As Ohio’s medicinal marijuana industry grows and the public’s attitude towards marijuana trends toward acceptance, various organizations and lawmakers have begun to lay the groundwork to – at long last – legalize adult use cannabis in Ohio in 2023.
Ohio’s Successful Medicinal Cannabis Market
While it took many years (and for advocates, a herculean effort), Ohio’s medicinal cannabis market took off in April 2019 and sales have continued to increase, passing the $1 billion mark in September 2022. The number of dispensaries in the state is also set to double, as 70 new licenses were awarded in 2022 via a lottery system, evidencing continued and increased demand for medical marijuana. Not only have marijuana sales increased and the industry’s footprint grown, but the Ohio legislature has also shown an interest in expanding the medicinal program, with the Senate’s recent passage of a law to permit doctors to recommend medicinal cannabis to patients for any condition they see fit, dramatically expanding the medicinal marketplace even further. (The law ultimately died when it was not taken up by the House.)
Competing Roads to Legalization
Many in the cannabis industry view it as a question of “when,” not “if,” adult use marijuana will become legal in Ohio. While that may be an optimistic outlook according to some (including Ohio Senate President Matt Huffman), their skepticism is belied by the fact that there are numerous proposals to legalize adult use cannabis currently pending in Ohio.
At least two bills have been introduced in the State House to legalize cannabis, although the republican-dominated legislature has shown little interest in advancing either. Enter the Coalition to Regulate Marijuana Like Alcohol, which submitted signatures to put adult use marijuana-authorizing legislation on the ballot in 2022, only to be rejected due to timing considerations. As a result, a lawsuit was filed and, as part of a settlement with the state, the Coalition was cleared to pursue the legislation again in 2023 – which it did soon after the new year. The 34-page act proposes to legalize the possession, purchase, and sale of marijuana by Ohioans ages 21 and older, while implementing a 10% tax on the sale of all cannabis products.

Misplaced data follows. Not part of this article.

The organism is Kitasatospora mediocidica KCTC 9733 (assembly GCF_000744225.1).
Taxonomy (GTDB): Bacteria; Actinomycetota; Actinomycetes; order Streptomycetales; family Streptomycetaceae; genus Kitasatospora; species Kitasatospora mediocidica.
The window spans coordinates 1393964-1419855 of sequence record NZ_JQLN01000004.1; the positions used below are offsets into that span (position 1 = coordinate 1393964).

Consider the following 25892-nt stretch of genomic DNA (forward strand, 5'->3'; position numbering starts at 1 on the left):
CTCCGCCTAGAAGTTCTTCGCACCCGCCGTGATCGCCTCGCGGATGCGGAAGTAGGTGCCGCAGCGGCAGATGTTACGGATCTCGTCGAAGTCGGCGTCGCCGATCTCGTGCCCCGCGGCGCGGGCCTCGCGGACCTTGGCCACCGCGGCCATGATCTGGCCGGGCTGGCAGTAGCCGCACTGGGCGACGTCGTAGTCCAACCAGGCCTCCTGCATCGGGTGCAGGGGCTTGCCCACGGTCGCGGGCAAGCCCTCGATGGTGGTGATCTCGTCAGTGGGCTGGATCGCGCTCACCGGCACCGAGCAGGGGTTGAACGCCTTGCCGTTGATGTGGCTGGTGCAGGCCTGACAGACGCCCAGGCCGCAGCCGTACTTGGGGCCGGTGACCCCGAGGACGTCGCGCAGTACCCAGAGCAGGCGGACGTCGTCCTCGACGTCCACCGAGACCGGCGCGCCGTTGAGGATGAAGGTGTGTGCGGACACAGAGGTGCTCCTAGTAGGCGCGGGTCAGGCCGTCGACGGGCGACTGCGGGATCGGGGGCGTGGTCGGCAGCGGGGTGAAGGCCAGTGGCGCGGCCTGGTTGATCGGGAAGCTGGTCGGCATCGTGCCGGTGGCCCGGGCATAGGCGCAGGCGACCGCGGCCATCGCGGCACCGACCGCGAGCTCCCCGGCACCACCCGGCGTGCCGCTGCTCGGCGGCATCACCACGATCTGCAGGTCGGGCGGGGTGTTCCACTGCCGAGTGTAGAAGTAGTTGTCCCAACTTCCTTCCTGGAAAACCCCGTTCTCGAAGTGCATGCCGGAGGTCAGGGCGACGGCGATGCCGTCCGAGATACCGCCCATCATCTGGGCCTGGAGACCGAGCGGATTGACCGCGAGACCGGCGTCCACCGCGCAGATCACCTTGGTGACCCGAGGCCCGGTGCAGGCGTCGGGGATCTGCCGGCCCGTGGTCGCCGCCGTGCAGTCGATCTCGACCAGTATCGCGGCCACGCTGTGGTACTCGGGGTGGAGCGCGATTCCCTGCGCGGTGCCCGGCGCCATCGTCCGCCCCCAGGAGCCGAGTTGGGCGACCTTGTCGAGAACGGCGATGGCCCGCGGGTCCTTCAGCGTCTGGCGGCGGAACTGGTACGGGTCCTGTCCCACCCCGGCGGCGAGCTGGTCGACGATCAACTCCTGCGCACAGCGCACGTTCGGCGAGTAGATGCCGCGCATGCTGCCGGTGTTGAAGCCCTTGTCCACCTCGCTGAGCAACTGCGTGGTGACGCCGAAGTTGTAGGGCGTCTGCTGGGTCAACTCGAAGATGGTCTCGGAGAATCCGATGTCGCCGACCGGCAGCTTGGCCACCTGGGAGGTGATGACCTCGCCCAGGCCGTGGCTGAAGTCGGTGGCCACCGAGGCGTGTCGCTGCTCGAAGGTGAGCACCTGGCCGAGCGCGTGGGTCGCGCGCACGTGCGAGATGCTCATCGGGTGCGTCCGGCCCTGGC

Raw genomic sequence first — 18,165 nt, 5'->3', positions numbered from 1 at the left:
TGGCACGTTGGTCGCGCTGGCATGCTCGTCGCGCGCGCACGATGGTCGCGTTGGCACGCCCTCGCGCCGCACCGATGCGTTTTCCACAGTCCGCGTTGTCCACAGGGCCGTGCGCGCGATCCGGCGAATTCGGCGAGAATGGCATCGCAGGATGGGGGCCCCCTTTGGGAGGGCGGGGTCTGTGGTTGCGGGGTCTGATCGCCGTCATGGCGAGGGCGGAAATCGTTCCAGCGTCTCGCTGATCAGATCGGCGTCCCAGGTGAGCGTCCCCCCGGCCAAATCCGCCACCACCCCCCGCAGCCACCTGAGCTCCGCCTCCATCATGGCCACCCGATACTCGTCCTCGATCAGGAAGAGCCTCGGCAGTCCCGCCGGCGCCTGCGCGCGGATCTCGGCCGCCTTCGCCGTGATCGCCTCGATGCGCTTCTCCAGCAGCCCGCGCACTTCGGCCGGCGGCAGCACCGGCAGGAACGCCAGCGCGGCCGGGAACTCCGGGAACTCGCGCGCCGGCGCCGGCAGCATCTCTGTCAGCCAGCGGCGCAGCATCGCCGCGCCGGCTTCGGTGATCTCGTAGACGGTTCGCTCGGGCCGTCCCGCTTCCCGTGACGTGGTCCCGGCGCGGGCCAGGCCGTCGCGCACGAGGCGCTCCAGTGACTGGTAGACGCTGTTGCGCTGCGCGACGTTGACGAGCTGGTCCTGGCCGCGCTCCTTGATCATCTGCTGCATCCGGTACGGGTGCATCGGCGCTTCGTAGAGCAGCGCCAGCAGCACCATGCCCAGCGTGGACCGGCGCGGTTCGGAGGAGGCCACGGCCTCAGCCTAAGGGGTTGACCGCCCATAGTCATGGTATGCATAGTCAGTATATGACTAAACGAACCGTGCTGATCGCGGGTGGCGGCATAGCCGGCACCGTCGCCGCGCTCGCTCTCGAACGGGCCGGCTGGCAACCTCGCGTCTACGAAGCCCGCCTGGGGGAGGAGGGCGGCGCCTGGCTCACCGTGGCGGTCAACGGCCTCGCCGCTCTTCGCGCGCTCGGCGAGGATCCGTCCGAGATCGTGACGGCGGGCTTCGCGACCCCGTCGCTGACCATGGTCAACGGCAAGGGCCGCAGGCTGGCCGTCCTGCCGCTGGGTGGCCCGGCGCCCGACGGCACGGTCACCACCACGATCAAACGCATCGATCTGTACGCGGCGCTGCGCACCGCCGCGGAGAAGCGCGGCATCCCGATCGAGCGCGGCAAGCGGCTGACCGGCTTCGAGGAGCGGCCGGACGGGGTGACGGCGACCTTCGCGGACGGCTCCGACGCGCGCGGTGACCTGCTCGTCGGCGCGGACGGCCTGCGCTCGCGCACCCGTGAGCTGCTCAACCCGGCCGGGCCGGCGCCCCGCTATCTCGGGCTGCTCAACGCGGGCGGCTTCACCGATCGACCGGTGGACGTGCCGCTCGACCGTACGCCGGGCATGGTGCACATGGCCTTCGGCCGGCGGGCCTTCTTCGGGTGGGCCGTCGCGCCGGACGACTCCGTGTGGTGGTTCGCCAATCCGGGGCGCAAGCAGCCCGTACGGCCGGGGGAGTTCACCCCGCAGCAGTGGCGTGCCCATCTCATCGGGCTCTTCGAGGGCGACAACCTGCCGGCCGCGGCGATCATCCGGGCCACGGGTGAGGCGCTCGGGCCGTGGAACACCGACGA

Under the proposal, adults would be legally permitted to possess up to 15 grams of marijuana concentrates and 2.5 ounces of cannabis flower. For those interested in growing marijuana plants, an individual would be permitted to have six plants, and a household which includes multiple eligible adults could have up to 12 plants in total. Perhaps learning from past failures, the Coalition has also proposed to dedicate some of the industry-generated tax revenues towards a “cannabis social equity and jobs program” to “provide financial assistance and license application support to individuals most directly and adversely impacted by the enforcement of marijuana-related laws.” The proposed ballot initiative would also provide financial support for substance abuse, including an addiction fund established by the proposed Division of Cannabis Control.
Provided that lawmakers fail to take action on the ballot initiative by May 3, 2023 (a pretty safe bet), the Coalition is expected to then take steps to put the law up for a vote in November 2023. In order to do so, the Coalition would need to collect valid signatures from approximately 126,000 registered voters from at least 44 of Ohio’s 88 counties. While Ohio politicians are confident such a ballot measure would fail (Senator Huffman told reporters that such a measure “would fail as bad as the last one,” referring to a 2015 ballot initiative that was rejected by roughly 65% of Ohioan voters), recent polls indicate Ohioans may be ready for adult use marijuana: one recent poll found that more than sixty percent of Ohioans favored legalization.
As Tom Haren, an attorney for the Coalition, noted: “[i]t’s not a question of, ‘Is marijuana going to be legalized for adults in Ohio?’ The questions are, ‘When?’ and ‘How?’” Absent action by the state legislature prior to May 3, 2023, Ohioans may answer that question by ballot this fall.